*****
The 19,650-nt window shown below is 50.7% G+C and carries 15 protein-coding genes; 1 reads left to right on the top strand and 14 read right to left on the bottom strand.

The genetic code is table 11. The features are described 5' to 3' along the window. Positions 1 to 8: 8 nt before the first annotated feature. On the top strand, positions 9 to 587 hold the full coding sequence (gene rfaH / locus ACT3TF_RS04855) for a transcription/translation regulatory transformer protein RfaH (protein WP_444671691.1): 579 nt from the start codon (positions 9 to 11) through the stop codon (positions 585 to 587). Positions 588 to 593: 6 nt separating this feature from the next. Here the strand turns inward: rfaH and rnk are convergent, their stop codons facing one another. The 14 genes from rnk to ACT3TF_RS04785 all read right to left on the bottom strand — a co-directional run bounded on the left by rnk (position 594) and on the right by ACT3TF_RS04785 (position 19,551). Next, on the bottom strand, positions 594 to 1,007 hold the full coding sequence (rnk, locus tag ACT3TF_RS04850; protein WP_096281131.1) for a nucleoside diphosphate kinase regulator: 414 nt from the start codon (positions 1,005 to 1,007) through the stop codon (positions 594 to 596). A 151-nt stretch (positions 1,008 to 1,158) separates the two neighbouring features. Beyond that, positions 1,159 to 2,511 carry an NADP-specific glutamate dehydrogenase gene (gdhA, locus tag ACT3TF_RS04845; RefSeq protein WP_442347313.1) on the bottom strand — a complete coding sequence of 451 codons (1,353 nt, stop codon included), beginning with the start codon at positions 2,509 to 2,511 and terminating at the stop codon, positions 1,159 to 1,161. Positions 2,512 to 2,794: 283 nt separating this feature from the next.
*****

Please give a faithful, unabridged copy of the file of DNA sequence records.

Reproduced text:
The 19,650-nt window shown below is 50.7% G+C and carries 15 protein-coding genes; 1 reads left to right on the top strand and 14 read right to left on the bottom strand.

The genetic code is table 11. The features are described 5' to 3' along the window. Positions 1 to 8: 8 nt before the first annotated feature. On the top strand, positions 9 to 587 hold the full coding sequence (gene rfaH / locus ACT3TF_RS04855) for a transcription/translation regulatory transformer protein RfaH (protein WP_444671691.1): 579 nt from the start codon (positions 9 to 11) through the stop codon (positions 585 to 587). Positions 588 to 593: 6 nt separating this feature from the next. Here the strand turns inward: rfaH and rnk are convergent, their stop codons facing one another. The 14 genes from rnk to ACT3TF_RS04785 all read right to left on the bottom strand — a co-directional run bounded on the left by rnk (position 594) and on the right by ACT3TF_RS04785 (position 19,551). Next, on the bottom strand, positions 594 to 1,007 hold the full coding sequence (rnk, locus tag ACT3TF_RS04850; protein WP_096281131.1) for a nucleoside diphosphate kinase regulator: 414 nt from the start codon (positions 1,005 to 1,007) through the stop codon (positions 594 to 596). A 151-nt stretch (positions 1,008 to 1,158) separates the two neighbouring features. Beyond that, positions 1,159 to 2,511 carry an NADP-specific glutamate dehydrogenase gene (gdhA, locus tag ACT3TF_RS04845; RefSeq protein WP_442347313.1) on the bottom strand — a complete coding sequence of 451 codons (1,353 nt, stop codon included), beginning with the start codon at positions 2,509 to 2,511 and terminating at the stop codon, positions 1,159 to 1,161. Positions 2,512 to 2,794: 283 nt separating this feature from the next.